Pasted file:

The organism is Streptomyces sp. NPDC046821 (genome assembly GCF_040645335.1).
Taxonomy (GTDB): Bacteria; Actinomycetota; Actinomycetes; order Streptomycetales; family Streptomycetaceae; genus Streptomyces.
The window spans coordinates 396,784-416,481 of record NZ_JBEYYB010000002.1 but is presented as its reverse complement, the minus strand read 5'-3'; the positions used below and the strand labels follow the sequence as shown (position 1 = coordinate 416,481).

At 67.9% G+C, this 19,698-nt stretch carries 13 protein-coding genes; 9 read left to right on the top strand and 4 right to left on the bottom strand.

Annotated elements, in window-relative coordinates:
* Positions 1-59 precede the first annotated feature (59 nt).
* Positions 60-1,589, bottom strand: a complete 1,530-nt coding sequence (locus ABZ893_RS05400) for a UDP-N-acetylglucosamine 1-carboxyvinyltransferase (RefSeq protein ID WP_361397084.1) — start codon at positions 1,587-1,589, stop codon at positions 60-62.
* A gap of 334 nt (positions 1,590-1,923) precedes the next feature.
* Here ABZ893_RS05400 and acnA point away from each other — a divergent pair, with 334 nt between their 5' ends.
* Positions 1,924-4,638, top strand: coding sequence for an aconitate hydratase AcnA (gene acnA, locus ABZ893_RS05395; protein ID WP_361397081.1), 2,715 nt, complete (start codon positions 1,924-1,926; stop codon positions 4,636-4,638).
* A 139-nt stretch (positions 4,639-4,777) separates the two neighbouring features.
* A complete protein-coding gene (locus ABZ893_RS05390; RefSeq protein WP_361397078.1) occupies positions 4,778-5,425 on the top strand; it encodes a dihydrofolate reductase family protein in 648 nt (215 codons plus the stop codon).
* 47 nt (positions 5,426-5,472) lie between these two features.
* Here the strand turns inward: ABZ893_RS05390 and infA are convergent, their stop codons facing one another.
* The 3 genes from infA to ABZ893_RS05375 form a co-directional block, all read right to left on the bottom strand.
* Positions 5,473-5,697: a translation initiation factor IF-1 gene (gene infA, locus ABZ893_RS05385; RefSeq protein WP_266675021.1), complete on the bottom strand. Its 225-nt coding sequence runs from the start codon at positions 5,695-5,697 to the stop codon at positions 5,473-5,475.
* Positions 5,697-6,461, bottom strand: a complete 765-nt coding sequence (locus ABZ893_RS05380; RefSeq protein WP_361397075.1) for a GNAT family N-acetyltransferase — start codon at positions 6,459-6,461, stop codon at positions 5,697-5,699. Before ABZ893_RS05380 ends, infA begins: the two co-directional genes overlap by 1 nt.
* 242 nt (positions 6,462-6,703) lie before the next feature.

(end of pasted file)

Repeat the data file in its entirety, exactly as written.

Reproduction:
The organism is Streptomyces sp. NPDC046821 (genome assembly GCF_040645335.1).
Taxonomy (GTDB): Bacteria; Actinomycetota; Actinomycetes; order Streptomycetales; family Streptomycetaceae; genus Streptomyces.
The window spans coordinates 396,784-416,481 of record NZ_JBEYYB010000002.1 but is presented as its reverse complement, the minus strand read 5'-3'; the positions used below and the strand labels follow the sequence as shown (position 1 = coordinate 416,481).

At 67.9% G+C, this 19,698-nt stretch carries 13 protein-coding genes; 9 read left to right on the top strand and 4 right to left on the bottom strand.

Annotated elements, in window-relative coordinates:
* Positions 1-59 precede the first annotated feature (59 nt).
* Positions 60-1,589, bottom strand: a complete 1,530-nt coding sequence (locus ABZ893_RS05400) for a UDP-N-acetylglucosamine 1-carboxyvinyltransferase (RefSeq protein ID WP_361397084.1) — start codon at positions 1,587-1,589, stop codon at positions 60-62.
* A gap of 334 nt (positions 1,590-1,923) precedes the next feature.
* Here ABZ893_RS05400 and acnA point away from each other — a divergent pair, with 334 nt between their 5' ends.
* Positions 1,924-4,638, top strand: coding sequence for an aconitate hydratase AcnA (gene acnA, locus ABZ893_RS05395; protein ID WP_361397081.1), 2,715 nt, complete (start codon positions 1,924-1,926; stop codon positions 4,636-4,638).
* A 139-nt stretch (positions 4,639-4,777) separates the two neighbouring features.
* A complete protein-coding gene (locus ABZ893_RS05390; RefSeq protein WP_361397078.1) occupies positions 4,778-5,425 on the top strand; it encodes a dihydrofolate reductase family protein in 648 nt (215 codons plus the stop codon).
* 47 nt (positions 5,426-5,472) lie between these two features.
* Here the strand turns inward: ABZ893_RS05390 and infA are convergent, their stop codons facing one another.
* The 3 genes from infA to ABZ893_RS05375 form a co-directional block, all read right to left on the bottom strand.
* Positions 5,473-5,697: a translation initiation factor IF-1 gene (gene infA, locus ABZ893_RS05385; RefSeq protein WP_266675021.1), complete on the bottom strand. Its 225-nt coding sequence runs from the start codon at positions 5,695-5,697 to the stop codon at positions 5,473-5,475.
* Positions 5,697-6,461, bottom strand: a complete 765-nt coding sequence (locus ABZ893_RS05380; RefSeq protein WP_361397075.1) for a GNAT family N-acetyltransferase — start codon at positions 6,459-6,461, stop codon at positions 5,697-5,699. Before ABZ893_RS05380 ends, infA begins: the two co-directional genes overlap by 1 nt.
* 242 nt (positions 6,462-6,703) lie before the next feature.